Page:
With Shubh’s guitar and Smiti’s voice sprung to life what may be considered the most celebratory song on Dhanak Dhin. With the girls from “Khushi” Home this story of the joy of spring resonates. While “Saawan Kabhi Jaana Nahi” makes you tap your feet and hum along. The children’s voices create a world where a trilling nightingale heralds the descending rain droplets, streaks of lightning decorate the sky, cool winds blow that you can lift off and fly with, and flowers dance into bloom with the butterflies and peacocks.
Written and composed with the girls of Khushi Home (located in Okhla Industrial Area, of the Dil Se Campaign, Delhi) through the pouring summer-monsoon season of 2011, Shubh and Smiti with the team at Music Basti worked together with the girls to create an ode to the monsoon.
Recorded at PlugNPlay Studios, the girls shared that “Saawan Kabhi Jaana Nahi” was one of the most enjoyable projects they have participated in, and the opportunity to share the song with the world through their recording in the studio was something they never imagined being able to do.
Additional Keyboards: Anindo Bose
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Photo by Akanksha Sharma
Smiti Malik | The song-recording project with Music Basti was an incredibly enjoyable and rewarding process. Being with the girls in the studio and hearing them record the song we had all tireless worked on together was a surreal and overwhelming experience. In that moment it didn’t matter to anyone if they were singing in tune or whether they were keeping beat and following dynamic. None of it seemed important because every note they sang was so unadulterated and beautiful. It is rare to be able to walk away from a process with some so tangible to boast of what you learnt and did. I have, however, managed to walk away with a song which represents the perseverance of a team of people over a period of months, the enthusiasm and hard work of a group of young girls at the Khushi Home and the unwavering support and guidance of a wonderful leader, all of which has culminated in four odd minutes of pure magic!”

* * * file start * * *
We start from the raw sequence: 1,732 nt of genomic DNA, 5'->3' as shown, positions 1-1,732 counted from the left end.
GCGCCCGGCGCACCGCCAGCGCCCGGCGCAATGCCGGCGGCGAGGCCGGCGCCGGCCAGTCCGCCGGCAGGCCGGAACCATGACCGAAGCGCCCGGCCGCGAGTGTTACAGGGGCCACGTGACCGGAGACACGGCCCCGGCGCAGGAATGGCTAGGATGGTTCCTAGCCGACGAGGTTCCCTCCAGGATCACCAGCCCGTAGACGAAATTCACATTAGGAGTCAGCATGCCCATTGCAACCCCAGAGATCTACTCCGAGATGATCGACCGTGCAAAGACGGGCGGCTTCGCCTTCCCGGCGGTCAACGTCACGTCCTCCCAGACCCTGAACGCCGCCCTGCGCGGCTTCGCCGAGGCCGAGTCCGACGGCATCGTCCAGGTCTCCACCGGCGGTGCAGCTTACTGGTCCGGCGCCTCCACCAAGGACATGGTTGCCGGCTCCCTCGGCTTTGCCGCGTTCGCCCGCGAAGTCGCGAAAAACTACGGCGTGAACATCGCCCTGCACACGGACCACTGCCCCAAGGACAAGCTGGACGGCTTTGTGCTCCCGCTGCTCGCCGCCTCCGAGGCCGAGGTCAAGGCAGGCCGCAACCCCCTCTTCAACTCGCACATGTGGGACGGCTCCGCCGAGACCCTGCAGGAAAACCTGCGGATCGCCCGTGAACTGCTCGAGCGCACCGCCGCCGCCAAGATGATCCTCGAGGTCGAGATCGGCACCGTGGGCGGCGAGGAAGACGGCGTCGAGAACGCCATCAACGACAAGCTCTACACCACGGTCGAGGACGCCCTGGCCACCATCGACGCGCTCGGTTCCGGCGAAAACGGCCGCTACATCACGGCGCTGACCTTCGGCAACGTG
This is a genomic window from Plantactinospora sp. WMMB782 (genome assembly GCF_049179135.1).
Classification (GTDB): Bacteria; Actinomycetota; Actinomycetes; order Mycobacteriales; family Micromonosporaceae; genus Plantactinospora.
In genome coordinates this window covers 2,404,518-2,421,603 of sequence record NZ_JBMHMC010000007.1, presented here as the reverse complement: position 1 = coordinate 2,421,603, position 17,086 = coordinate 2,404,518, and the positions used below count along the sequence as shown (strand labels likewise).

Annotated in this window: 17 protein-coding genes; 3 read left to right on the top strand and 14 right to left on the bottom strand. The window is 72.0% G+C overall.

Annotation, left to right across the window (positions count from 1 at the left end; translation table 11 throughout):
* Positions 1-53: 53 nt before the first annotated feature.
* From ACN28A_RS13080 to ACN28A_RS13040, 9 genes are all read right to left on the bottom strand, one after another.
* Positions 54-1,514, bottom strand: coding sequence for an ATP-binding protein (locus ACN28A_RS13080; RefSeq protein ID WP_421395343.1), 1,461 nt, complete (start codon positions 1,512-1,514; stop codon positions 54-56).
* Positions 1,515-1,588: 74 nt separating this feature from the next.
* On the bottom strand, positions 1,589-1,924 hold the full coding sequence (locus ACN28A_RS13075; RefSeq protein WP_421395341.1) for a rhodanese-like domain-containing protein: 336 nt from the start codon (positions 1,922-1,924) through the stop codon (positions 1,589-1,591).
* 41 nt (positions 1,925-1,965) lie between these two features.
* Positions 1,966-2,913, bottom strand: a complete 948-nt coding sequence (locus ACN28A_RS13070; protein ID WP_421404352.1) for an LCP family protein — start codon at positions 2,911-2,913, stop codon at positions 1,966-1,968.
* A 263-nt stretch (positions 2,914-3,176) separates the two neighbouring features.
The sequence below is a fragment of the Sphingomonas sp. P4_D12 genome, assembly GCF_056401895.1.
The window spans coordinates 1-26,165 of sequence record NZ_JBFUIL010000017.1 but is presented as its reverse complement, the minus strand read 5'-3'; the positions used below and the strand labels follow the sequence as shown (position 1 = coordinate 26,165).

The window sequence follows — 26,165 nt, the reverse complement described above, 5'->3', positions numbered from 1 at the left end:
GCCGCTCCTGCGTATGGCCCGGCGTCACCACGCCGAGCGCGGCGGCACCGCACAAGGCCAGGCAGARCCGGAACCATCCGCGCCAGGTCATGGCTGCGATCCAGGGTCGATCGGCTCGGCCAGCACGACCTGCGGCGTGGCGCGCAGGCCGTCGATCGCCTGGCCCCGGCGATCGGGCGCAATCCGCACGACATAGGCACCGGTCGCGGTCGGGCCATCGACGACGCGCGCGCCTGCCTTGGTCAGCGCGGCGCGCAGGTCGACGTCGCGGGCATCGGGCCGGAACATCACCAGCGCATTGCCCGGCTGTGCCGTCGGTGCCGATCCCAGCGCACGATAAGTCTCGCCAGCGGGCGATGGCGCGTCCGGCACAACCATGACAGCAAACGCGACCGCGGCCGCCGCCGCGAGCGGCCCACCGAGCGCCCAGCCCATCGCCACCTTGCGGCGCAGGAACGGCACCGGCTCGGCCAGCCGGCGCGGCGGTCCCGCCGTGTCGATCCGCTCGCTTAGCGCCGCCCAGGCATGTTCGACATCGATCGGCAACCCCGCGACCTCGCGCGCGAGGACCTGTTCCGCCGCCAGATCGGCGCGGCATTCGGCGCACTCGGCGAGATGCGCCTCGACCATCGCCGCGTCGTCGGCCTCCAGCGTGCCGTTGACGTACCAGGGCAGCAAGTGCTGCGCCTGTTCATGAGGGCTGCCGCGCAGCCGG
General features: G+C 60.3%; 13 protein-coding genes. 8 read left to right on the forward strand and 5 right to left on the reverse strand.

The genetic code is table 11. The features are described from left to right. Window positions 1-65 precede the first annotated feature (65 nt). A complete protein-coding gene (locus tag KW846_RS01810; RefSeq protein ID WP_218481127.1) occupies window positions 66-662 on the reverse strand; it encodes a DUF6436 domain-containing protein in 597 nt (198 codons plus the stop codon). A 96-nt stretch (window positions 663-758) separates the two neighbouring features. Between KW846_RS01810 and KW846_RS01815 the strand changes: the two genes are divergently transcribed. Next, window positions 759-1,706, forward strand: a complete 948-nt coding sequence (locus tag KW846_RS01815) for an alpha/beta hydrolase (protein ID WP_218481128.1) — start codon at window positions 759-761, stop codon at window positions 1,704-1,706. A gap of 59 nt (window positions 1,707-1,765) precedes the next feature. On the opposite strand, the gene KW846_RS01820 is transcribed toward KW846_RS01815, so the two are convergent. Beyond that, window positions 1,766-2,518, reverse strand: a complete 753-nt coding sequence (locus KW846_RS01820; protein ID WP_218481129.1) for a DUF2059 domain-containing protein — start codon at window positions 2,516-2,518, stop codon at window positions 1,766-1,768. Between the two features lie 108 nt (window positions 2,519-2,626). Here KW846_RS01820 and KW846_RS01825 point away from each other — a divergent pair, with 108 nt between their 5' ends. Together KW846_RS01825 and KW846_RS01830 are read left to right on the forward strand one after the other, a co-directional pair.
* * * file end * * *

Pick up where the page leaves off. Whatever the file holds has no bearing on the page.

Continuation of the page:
Shubh Saran | I remember the rollercoaster of a car journey while trying to get to Khushi for our workshops, dodging animals, humans, and trucks. But the minute we entered the Home, all of it was worth it. The girls would assemble in one room, sit down in a circle and immediately be ready to sing and participate in all the crazy activities we had planned for them. During the first few workshops, they would form little groups where two or three friends would sit glued together, refusing to change their seating plans. By the time we had finished the project however, the group had transformed into one big musical family, each girl as crucial to the song as the next. They steered the direction of the song, bringing in ideas, and becoming better musicians every week. When Smiti and I would practice the song without the girls, it sounded completely different, lacking that unique sense of joy and innocence. It’s been an absolute pleasure working with the girls, who remind us how important music and expression really is.